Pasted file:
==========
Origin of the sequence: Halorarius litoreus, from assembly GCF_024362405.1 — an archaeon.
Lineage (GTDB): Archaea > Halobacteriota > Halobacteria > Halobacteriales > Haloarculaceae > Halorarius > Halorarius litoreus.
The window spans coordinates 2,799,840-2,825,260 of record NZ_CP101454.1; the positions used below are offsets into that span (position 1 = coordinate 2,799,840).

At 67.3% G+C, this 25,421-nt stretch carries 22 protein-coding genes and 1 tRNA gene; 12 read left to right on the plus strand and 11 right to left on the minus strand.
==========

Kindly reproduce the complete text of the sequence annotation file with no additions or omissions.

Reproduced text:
Origin of the sequence: Halorarius litoreus, from assembly GCF_024362405.1 — an archaeon.
Lineage (GTDB): Archaea > Halobacteriota > Halobacteria > Halobacteriales > Haloarculaceae > Halorarius > Halorarius litoreus.
The window spans coordinates 2,799,840-2,825,260 of record NZ_CP101454.1; the positions used below are offsets into that span (position 1 = coordinate 2,799,840).

At 67.3% G+C, this 25,421-nt stretch carries 22 protein-coding genes and 1 tRNA gene; 12 read left to right on the plus strand and 11 right to left on the minus strand.